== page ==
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Ushering Wellness: The Convergence of Buddhism and Psychoanalysis

December 26, 2010

Pilar Jennings, Ph.D.

Researcher, Clinical aspects of Buddhism

Posted: December 23, 2010, Huffington Post

Once considered esoteric by most Westerners, Buddhism and psychoanalysis
have come to infiltrate much of contemporary culture. His Holiness the
Dalai Lama has become a universal symbol of peace and good will.
Buddhist meditation centers abound in most urban centers, and
increasingly the scientific community has given credence to the
ameliorative impact of meditation on many psychological struggles,
including depression and anxiety.

The same is true for psychoanalysis. What was once a stigmatized option
for the mentally ill and affluent, therapy -- at least in most urban
settings -- is today almost a rite of passage. It's the rare New Yorker
who has made it through the various travails of contemporary life --
finishing one's formal education, finding a partner, making a living --
without seeking some form of psychoanalytic support. Add to these
pervasive struggles the distressing issue of terrorism, the rise of
childhood diseases including autism and leukemia and the onslaught of
stimulation from advances in technology, and you have a population
increasingly eager for help in finding psychological and spiritual wellness.

What has changed in recent years, and captured the attention of both
Buddhist teachers and psychoanalysts, is the fascinating relationship
between these divergent traditions. Today, there are growing numbers of
people looking for therapists who respect their need for meditation and
spiritual support. So too, there are scores of long-term (even second
generation) meditators who have come to realize that spiritual practice
does not always eliminate the psychological problems they hoped it
would. In this way, these two radically different approaches to wellness
have begun to intersect with new levels of respect and curiosity.

As a caveat to this growing conversation, scholars of both traditions
have been quick to point out that the differences between these two
healing realms are extensive. Buddhism arose some 2,500 years ago in
India. Its founder, Siddhartha Gautama, was a young man of great wealth
who grew up in cloistered privilege. It was through his introduction, at
the age of 29, to the suffering world of sickness, aging and death that
he was inspired to explore how we might relate to our basic
vulnerability and still remain happy. In his 84,000 ensuing teachings,
he emphasized that despite the pain we would invariably endure,
happiness was our most basic birthright.

Psychoanalysis, in contrast, first developed in Europe just over 100
years ago. Sigmund Freud, its founder and steadfast protector, lead a
radically different life from the young Siddhartha. At an early age,
Freud knew the pain of loneliness and struggle and went on to suffer the
traumas of anti-semitism, two world wars and the loss of a child. It is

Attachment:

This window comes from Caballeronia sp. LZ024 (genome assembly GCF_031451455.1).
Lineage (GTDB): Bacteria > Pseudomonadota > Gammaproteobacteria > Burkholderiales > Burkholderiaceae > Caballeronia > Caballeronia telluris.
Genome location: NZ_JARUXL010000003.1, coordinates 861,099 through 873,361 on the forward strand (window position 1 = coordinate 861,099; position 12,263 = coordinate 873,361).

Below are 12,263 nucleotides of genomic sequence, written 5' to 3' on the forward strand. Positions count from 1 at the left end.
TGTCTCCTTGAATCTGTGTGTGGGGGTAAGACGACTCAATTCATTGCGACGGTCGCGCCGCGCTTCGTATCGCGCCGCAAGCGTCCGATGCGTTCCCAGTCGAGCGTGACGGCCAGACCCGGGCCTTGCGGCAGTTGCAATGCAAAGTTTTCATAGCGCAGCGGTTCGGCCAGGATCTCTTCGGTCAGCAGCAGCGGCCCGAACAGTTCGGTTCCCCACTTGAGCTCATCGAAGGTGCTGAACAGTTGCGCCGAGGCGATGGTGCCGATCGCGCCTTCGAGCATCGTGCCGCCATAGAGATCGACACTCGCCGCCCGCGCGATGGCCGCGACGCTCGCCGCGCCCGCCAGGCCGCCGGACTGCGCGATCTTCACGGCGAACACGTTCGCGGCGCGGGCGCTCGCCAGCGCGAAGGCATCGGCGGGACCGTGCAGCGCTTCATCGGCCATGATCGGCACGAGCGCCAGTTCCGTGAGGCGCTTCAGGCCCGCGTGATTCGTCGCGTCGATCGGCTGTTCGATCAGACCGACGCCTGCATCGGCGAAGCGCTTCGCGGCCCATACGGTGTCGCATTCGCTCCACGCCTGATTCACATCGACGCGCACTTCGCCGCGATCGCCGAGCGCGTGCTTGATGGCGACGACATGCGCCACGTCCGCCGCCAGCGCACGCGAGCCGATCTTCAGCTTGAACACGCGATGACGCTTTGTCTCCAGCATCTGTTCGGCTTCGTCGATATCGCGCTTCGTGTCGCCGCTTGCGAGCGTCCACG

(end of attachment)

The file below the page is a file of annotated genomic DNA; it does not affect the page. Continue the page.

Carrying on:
not surprising that his approach to healing would posit a basic conflict
inherent to the human condition. Freud believed that much like the
warring world that raged around him, within our own psyches was another
kind of battlefield of raging instincts that constantly seek expression.
His was a more pessimistic view: that the best we can do is find ways to
sublimate our sexual and aggressive urges and settle for "common
unhappiness." Yet, he brought to light the impact of the unconscious,
and the ways in which we can live with less suffering and more integrity
if we accept the truth of what is in our unconscious.

The interest in how Buddha Shakyamuni's approach to wellness might
converge with Freud's, began more than 60 years ago. In the 1950s,
psychoanalysts including Karen Horney and Eric Fromm wrote about their
growing interest in Zen Buddhism, and its more hopeful vision for how
people might come to genuinely enjoy their lives, despite the pain of
loss and the power of desire. In the intervening years, many more
therapists and Buddhist teachers joined in this conversation, exploring
the tools of each path, and seeking creative ways to bring them together.

Such theorists point out that each tradition has something unique to
offer and limitations to overcome. Psychoanalysis has been extremely
useful in helping people understand how their earliest experience of
relationship influences their sense of self and their approach to
interpersonal relationships. It has respected the importance of early
childhood and the particular ways in which each individual will respond
to his or her caretakers. The downside of this self-centric process, say
its critics, is the solipsism that can result from too many years of
parsing personal struggles.

Theorists interested in how Buddhism and psychotherapy might work
together, have suggested that this very solipsism is powerfully
challenged in Buddhist practice. Buddhism takes a more universal view of
our human struggles, suggesting that all of us, regardless of our
caretakers or personal traumas, can be helped by remembering that
everything changes, including our most entrenched struggles and vexing
relationships. It's simply the nature of reality. So too, we depend upon
each other for everything -- our food, education, healthcare,
companionship. According to Buddhist thought, none of us can get through
this life, or achieve abiding happiness, alone. So it makes sense to
treat each other with genuine care, knowing that we share the same wish
to be happy and free from suffering.

Today, these two paradigms are mixing minds and ideas through an
expanding population of Westerners who want to understand the influence
of their own personal history, while not getting too caught up in it. In
this way, Buddhism and psychoanalysis have begun to cultivate a true
partnership that seems to be ushering in wellness on a new scale.
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